Be inspired by nature

In the heart of Snowdonia the dramatic landscape of Craflwyn and Beddgelert is a haven for a rich variety of wildlife and habitats. As you explore the area you'll easily stumble from one habitat to another and discover an abundance of wildlife.


Here's the confluence of three stunning valleys where the turquoise Glaslyn and Colwyn rivers meet.

Beddgelert is a picturesque village set within a steep landscape of mixed woodland, rhododendrons, and upland heaths. Craft shops, pubs, and ample accommodation abound. If you're a lover of nature and the outdoors, you can enjoy a wide range of paths and walks from here.

Take a riverside stroll around Beddgelert and visit Gelert’s grave, where legend says that Prince Llywelyn’s heroic dog is buried. Or how about a mountain hike? Above the woodland, past abandoned copper mines and onto the mountain tops where you'll be rewarded with views of the sea. 


Because of the dramatic meeting of upland and deep river habitats, the area has a great variety of wildlife.

Down in the valleys, look out for feral goats, peregrines, and choughs. In early winter, look even further down and you might catch a glimpse of the spawning salmon moving up the rivers.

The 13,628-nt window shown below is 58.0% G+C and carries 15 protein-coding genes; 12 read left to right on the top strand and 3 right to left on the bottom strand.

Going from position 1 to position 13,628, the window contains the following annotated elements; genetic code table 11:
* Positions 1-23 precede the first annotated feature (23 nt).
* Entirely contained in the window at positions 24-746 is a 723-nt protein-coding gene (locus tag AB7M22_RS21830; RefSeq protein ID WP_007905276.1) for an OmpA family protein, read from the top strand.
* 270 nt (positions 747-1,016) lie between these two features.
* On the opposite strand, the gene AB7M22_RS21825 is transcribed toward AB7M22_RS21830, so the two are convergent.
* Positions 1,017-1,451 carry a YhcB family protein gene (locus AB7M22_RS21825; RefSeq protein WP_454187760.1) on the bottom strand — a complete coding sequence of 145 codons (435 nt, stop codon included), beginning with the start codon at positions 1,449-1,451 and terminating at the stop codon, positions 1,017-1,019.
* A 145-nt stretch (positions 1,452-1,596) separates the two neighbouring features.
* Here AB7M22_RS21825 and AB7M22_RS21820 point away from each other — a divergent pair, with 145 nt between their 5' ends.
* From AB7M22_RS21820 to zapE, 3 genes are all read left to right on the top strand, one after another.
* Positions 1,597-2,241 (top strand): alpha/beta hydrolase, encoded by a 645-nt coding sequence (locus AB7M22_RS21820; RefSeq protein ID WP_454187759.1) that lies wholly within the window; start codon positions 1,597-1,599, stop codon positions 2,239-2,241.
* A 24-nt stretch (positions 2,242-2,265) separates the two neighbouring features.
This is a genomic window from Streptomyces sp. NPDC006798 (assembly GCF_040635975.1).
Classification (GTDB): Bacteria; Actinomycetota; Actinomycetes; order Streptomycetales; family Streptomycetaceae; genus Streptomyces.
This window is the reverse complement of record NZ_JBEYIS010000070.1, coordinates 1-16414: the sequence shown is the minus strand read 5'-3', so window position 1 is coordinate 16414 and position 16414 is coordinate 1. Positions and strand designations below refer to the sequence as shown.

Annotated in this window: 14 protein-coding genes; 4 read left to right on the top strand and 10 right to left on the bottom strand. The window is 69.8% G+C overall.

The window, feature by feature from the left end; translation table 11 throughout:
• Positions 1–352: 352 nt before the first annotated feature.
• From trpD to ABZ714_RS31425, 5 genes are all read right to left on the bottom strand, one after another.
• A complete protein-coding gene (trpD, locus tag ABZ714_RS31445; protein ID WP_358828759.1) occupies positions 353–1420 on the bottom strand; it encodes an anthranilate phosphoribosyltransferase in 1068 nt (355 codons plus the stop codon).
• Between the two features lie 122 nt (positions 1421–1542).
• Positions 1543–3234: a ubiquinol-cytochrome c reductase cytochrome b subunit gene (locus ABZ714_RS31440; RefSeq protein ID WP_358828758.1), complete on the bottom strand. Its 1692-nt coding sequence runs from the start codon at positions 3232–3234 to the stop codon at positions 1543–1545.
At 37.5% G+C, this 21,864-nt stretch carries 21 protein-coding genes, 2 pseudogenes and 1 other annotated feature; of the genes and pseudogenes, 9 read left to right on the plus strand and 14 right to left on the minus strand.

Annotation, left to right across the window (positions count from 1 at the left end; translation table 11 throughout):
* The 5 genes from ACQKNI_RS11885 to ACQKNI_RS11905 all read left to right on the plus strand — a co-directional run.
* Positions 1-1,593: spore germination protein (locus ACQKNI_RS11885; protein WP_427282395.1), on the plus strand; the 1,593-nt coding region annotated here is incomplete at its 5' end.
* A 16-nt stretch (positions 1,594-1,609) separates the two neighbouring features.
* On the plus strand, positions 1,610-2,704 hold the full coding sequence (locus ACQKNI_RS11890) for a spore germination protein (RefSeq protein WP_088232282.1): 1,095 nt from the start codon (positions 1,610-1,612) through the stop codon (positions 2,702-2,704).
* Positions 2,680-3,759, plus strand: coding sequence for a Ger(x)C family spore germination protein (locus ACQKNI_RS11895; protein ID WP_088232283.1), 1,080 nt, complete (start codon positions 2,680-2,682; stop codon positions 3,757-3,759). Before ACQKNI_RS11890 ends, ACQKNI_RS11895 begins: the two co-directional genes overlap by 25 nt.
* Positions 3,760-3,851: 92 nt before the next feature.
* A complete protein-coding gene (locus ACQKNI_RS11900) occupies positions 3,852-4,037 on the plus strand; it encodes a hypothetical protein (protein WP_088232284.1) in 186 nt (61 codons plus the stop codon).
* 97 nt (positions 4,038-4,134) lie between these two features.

Look out for the feral mountain goats around Nant Gwynant
Wild mountain goats on Hafod Y Llan farm, Snowdonia, Wales
Look out for the feral mountain goats around Nant Gwynant


We're working in partnership with Snowdonia National Park Authority, Natural Resources Wales, Gwynedd County Council and neighbouring landowners to eradicate the invasive rhododendron shrubs which recently dominated this landscape.

Where the rhododendrons have been cleared you can start to see a diverse landscape of native plants coming through.

In the Aberglaslyn valley you can walk through mature Scots pine, chestnut, and oak forests, with abundant heather and bilberry shrubs beneath.

Beyond, the valleys are thick with mature oak woods forming one of the most continuous woodland belts in Wales. They run for a distance of over 19km (about 12 miles) from Tremadog to the head of Nantgwynant.

Venture up the mountains, and you'll soon find yourself in a rolling landscape of heather and upland grassland.